Drink green tea. Green tea contains an amino acid called L-theanine, which has been shown to lower blood pressure and reduce anxiety. If you are worried about sleep, make sure to drink decaffeinated tea.
Do breathing exercises. Anxiety can make you feel as if you are out of control, and controlling your breathing can help reinforce the idea that you do have control. The 4-7-8 breathing exercise is easy to do. Exhale completely through your mouth, then inhale for a count of four through your nose. Hold your breath for a count of 7, then breathe out through your mouth for a count of 8.
Get the human touch. Sometimes when you are anxious, you can feel as if you are not in body. A hug from another person can help ground you with reality and with your own physical being. If nobody else is around, try taking your two hands and pressing them hard against your heart.
Take cannabis. While it is still illegal in some states, other such as California, Colorado and Washington have legalized it. Some states that have not legalized marijuana for general use have made it available for medical purposes. Cannabis contains beta-caryophyllene, which has been shown to be useful in treating both anxiety and depression.
Take passionflower. This plant is a natural sedative that can help with anxiety. It is available as a supplement. It is also used as a natural treatment for insomnia.
Warm up. You’ve probably noticed that being physically warm, whether it’s because you’re out in the sun or in a hot bath, can make you feel relaxed and even sleepy. If you’re feeling anxious, think about a shower, bath or sauna as a way of relaxing your body.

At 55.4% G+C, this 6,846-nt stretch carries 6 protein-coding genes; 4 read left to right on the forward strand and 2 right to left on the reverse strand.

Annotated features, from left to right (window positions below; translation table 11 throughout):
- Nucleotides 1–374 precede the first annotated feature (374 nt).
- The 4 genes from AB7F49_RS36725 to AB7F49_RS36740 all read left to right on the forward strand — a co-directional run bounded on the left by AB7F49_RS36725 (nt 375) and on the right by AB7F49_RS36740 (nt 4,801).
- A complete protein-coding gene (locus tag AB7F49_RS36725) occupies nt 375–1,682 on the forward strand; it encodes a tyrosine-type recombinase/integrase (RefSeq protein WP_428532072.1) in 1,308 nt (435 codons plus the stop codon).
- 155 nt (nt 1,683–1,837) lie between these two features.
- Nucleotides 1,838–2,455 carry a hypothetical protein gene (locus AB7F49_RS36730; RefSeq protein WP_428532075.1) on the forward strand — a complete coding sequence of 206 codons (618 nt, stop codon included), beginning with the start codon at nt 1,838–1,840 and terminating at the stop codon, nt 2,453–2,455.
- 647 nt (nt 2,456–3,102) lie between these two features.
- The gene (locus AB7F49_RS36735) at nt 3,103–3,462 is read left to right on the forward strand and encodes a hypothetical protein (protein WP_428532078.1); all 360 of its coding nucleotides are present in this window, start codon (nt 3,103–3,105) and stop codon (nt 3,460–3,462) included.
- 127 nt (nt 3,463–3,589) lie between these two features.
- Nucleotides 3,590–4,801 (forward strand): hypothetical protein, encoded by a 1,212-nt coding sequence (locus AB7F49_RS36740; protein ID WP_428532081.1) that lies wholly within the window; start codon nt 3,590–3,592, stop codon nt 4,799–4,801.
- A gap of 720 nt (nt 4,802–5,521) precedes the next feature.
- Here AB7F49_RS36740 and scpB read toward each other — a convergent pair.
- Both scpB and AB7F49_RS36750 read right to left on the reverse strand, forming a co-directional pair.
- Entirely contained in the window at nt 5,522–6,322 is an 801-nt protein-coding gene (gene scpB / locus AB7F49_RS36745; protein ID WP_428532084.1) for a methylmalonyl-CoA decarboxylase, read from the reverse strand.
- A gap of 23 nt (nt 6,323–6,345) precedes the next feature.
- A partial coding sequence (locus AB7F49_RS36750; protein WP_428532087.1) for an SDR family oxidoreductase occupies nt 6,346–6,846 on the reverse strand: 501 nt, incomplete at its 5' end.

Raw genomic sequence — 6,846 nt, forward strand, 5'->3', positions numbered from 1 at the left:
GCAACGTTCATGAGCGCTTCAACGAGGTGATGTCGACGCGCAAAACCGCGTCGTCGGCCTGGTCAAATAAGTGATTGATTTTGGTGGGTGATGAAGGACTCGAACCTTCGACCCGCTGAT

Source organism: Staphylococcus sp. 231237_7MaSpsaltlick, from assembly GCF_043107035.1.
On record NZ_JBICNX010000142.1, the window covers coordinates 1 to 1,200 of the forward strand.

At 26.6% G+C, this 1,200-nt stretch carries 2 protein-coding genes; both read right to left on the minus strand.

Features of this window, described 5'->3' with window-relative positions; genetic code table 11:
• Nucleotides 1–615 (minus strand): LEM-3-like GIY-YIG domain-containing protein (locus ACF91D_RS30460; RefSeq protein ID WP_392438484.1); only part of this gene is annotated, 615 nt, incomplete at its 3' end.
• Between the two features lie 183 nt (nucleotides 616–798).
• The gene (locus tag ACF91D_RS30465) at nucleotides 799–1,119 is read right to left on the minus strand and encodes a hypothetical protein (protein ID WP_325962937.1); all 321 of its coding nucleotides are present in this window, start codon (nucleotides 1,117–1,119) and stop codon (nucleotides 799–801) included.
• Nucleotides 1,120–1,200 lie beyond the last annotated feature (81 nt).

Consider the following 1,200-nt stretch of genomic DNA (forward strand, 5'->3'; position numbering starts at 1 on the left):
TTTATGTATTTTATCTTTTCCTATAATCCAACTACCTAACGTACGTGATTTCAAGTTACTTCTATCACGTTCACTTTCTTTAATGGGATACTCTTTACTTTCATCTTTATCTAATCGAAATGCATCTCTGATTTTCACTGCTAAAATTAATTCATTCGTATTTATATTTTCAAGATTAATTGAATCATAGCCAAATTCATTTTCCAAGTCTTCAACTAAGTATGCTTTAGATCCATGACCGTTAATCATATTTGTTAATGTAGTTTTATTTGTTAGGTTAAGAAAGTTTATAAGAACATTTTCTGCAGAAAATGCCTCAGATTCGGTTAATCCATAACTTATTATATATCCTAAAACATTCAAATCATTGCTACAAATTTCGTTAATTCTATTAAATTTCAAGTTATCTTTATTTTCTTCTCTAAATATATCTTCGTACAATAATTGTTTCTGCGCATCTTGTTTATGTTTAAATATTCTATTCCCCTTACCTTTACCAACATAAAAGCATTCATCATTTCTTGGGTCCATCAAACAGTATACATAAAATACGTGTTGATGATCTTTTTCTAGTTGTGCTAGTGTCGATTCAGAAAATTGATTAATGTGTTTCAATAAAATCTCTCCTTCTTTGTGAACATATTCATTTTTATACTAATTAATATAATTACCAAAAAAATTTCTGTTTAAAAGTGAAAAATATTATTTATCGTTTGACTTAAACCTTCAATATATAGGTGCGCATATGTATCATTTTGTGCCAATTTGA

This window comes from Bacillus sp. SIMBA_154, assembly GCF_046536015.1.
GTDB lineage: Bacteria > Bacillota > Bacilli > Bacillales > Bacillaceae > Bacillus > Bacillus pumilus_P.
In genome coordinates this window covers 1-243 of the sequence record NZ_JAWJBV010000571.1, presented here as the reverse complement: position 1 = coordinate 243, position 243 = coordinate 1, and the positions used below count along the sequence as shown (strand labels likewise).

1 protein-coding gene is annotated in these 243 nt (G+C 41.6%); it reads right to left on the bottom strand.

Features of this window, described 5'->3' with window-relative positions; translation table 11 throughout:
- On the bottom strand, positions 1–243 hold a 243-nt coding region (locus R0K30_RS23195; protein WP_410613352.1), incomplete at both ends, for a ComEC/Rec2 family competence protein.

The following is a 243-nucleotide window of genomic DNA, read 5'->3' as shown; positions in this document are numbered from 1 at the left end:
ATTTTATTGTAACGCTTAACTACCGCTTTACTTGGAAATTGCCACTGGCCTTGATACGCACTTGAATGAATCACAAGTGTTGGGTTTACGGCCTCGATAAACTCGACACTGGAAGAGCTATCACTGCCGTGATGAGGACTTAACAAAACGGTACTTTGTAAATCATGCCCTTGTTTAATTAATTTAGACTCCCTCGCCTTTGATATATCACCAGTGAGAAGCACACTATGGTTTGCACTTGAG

Getting a good workout is great for you in a number of ways, but it can be a real lifesaver when it comes to anxiety. Exercising released endorphins and other happy hormones that can ease stress. In addition, while you are working out, it’s more difficult to focus on the things that are worrying you because you have to pay attention to what you’re doing.
Take lemon balm. Lemon balm is another calming herb that is widely available. However, be cautious and start with a small dose, because taking too much can actually increase anxiety. Lemon balm is available in various forms, including capsules, teas and tinctures.
Try meditation. Meditation has a whole slew of health benefits, but perhaps the most dramatic is its ability to reshape the brain. People with GAD may find meditation a challenge, but if you stick with it you may find that it becomes easier to let go of the things that cause you stress.
Eat something. Sometimes anxiety can be exacerbated by a rapid drop in blood sugar. Try having a healthy snack, like walnuts, almonds or a piece of very dark chocolate. Chocolate can also be a mood elevator, and walnuts and almonds contain Omega-3s.
Take some honey. Raw honey has many nutrients that are good for you, and it also has a calming effect. Try adding honey to one of the herbal teas mentioned above for a double dose of calm before bed.
It is important to note that plants such as lemon balm, valerian, passionflower and cannabis should not be taken in conjunction with prescription anti-anxiety medication. Stick to one sedative at a time and figure out which one works best for you. The most important thing to remember is that while GAD may make you feel helpless, you are not. There are things you can do to help minimize and even eliminate your anxiety without spending a lot of money or relying on prescription drugs.